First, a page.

Creating a testable multi-module jar file using Maven

6 minute read

Disclaimer: this post is not a tutorial, although I will link to relevant pieces of code. It’s more of a retrospective that could provide a starting point for discussing multi-release jar files in Maven, or (more likely) for fixing my crappy scripts 😅. I’m writing this as a result of the Apache Maven BoF session at Devoxx 2022, where we discussed all of the below, and decided a blog post would be a nice jumping-off point for future improvements.


EqualsVerifier targets JDK 8, but has to support certain features from more recent JDKs as well, most importantly records and sealed types. For records, I can get away with using reflection to check whether a class is a subtype of java.lang.Record (pre-JDK 16, that check would simply return false), but to properly support sealed types, EqualsVerifier needs to do a bunch of calls to new-to-JDK 17 methods on the Class type. This can be done through reflection as well, but the resulting code would be slow and extremely ugly. Also, it needs to be tested thoroughly. The build already runs on a nice selection of JDKs via GitHub Actions, but I do need to be able to write tests targeting JDKs both with and without the feature.

Fortunately, JDK 9 introduced a feature called multi-release jar files, where a class’s implementation can differ depending on the JDK version it runs on. So, EqualsVerifier can have a SealedTypesHelper class that returns falses and nulls on JDKs 8 through 16, and that has a proper implementation on JDK 17. The thing is, how to set this up with Maven? (And no, I won’t switch to Gradle.)

Note that, while I have been “the build guy” in many teams, I was certainly no expert at Maven when I started this project: a lot of the resources on Maven’s website went way over my head when. This includes, unfortunately, their official page on multi-release jar files. Coming back to that page now that I’ve finished this project, I understand it a lot better, but now it’s too late 😉.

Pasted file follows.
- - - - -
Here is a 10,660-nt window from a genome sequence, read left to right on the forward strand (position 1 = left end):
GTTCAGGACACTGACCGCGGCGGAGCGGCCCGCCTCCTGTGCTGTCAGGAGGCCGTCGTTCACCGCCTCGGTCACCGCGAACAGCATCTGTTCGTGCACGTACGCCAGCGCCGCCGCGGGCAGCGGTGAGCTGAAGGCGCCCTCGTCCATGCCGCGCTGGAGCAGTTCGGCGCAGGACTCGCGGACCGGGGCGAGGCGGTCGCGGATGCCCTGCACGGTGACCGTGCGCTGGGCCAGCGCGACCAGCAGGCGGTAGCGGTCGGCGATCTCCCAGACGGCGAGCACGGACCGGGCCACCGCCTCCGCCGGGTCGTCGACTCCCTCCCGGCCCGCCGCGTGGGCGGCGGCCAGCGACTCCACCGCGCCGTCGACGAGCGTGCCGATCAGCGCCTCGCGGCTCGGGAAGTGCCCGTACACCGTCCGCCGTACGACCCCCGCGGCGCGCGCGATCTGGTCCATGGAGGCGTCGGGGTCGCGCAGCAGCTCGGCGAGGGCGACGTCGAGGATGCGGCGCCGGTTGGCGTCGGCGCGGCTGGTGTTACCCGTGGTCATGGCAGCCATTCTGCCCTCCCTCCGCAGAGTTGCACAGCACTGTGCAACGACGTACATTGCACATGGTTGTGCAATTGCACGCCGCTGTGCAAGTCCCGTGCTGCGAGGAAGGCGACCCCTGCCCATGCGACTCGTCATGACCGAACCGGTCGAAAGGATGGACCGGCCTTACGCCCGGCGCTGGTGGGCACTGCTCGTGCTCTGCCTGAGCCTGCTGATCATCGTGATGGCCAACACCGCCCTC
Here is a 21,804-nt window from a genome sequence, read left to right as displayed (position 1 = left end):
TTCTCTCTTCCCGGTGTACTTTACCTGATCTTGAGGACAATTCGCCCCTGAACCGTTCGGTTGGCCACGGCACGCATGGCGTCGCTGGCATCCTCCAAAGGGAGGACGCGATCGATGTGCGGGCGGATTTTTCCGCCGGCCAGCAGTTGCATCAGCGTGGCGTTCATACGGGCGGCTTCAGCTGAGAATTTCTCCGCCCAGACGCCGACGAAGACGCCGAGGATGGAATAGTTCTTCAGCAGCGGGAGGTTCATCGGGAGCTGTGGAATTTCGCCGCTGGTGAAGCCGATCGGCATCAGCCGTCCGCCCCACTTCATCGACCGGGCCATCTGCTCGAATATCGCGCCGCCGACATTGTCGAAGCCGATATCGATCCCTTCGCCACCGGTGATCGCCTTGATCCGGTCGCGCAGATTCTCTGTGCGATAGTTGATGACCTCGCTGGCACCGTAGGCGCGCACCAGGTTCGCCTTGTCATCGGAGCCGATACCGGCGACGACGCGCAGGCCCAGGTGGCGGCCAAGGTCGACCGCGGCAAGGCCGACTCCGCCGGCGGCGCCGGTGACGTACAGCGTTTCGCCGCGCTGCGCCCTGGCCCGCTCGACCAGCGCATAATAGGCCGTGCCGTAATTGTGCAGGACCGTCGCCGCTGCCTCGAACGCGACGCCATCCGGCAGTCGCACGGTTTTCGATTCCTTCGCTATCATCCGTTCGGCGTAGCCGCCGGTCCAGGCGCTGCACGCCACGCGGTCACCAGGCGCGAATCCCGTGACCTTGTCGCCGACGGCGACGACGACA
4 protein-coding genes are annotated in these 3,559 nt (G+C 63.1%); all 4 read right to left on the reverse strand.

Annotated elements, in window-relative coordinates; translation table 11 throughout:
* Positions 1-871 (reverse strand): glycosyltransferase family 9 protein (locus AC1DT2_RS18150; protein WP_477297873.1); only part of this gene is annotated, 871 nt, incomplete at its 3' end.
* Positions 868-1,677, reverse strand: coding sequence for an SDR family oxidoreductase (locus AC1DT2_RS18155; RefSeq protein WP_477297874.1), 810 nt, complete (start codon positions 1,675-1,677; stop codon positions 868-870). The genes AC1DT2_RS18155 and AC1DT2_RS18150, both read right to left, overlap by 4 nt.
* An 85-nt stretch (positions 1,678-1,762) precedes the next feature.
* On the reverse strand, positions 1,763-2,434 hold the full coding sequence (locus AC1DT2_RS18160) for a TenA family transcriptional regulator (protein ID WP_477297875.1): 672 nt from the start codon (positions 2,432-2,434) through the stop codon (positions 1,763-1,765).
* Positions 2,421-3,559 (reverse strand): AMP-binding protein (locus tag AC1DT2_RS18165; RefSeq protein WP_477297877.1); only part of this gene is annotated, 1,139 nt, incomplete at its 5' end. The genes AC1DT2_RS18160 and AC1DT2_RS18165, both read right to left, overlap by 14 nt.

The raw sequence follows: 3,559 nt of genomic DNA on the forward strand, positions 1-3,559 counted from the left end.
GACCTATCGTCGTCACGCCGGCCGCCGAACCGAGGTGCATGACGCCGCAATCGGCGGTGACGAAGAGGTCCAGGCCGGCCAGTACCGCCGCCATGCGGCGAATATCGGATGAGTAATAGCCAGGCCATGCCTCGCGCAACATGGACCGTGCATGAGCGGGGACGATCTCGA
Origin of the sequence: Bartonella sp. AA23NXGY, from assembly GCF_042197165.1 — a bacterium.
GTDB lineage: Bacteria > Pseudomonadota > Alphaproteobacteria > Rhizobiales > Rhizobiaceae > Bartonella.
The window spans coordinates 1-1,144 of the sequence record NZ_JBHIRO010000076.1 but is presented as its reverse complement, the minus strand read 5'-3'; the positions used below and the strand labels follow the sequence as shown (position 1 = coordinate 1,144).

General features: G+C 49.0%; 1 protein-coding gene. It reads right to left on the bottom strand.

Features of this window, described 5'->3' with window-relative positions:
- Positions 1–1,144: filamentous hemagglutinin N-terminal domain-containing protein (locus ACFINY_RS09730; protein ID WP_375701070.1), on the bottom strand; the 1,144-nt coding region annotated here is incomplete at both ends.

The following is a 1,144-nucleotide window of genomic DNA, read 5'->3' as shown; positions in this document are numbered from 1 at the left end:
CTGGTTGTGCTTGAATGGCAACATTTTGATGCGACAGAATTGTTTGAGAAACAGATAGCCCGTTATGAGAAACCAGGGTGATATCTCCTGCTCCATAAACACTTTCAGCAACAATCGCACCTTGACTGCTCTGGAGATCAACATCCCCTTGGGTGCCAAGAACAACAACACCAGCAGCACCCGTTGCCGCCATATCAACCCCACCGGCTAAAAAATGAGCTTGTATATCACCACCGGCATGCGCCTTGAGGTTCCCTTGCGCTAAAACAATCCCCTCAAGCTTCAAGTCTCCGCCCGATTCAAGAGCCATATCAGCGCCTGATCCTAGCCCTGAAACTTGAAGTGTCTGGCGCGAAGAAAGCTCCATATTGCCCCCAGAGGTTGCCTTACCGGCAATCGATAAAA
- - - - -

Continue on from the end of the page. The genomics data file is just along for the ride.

I’ve asked a question on StackOverflow and even got Karl Heinz Marbaise (now chairman of the Apache Maven Project) to help me out, for which I’m very grateful. I went through three approaches, eventually settling on the last one, but they each have drawbacks. I have come away with the feeling that all this is more complicated than perhaps it could be, although I freely admit that my use case is perhaps not a typical one.

Let’s discuss each of the approaches:

Tweaking the Compiler plugin

In this approach, all I need to do is configure maven-compiler-plugin as described by this Baeldung post.

I’ve tried this approach before asking my StackOverflow question. It’s easy to set up, but has two downsides. First, IDEs don’t recognise the different JDK versions, resulting in lots of false compilation errors and red squigglies in the code. The second, more important issue is that it’s impossible to get a similar multi-module thing going for my unit tests, which means that I’m unable to unit test the EqualsVerifier features related to records and sealed types: a dealbreaker.

Leveraging the Failsafe plugin

Robert Scholte (Marbaise’s predecessor as Apache Maven chair) was first to answer to my StackOverflow question. He suggested testing the jar using maven-failsafe-plugin during the verify phase instead of maven-surefire-plugin. Using annotations like @EnabledOnJre, I can select the right tests for the right JDK.

My knowledge of Maven failed me here: when I read this answer, I didn’t understand it at all, probably because I didn’t understand the difference between Surefire and Failsafe. (They’re both for running tests, but Surefire is for unit tests and Failsafe for integration tests, but you can run integration tests with Surefire, too, so…)

Coming back to it now, I think the idea is that Failsafe operates on the final multi-release jar file, rather than a directory of .class files, which is what Surefire does. However, the docs don’t really say if this is indeed the case. If Scholte says it is, it’s probably true though, and of course I could run an experiment to find out. In that case, this would indeed be a fairly easy solution.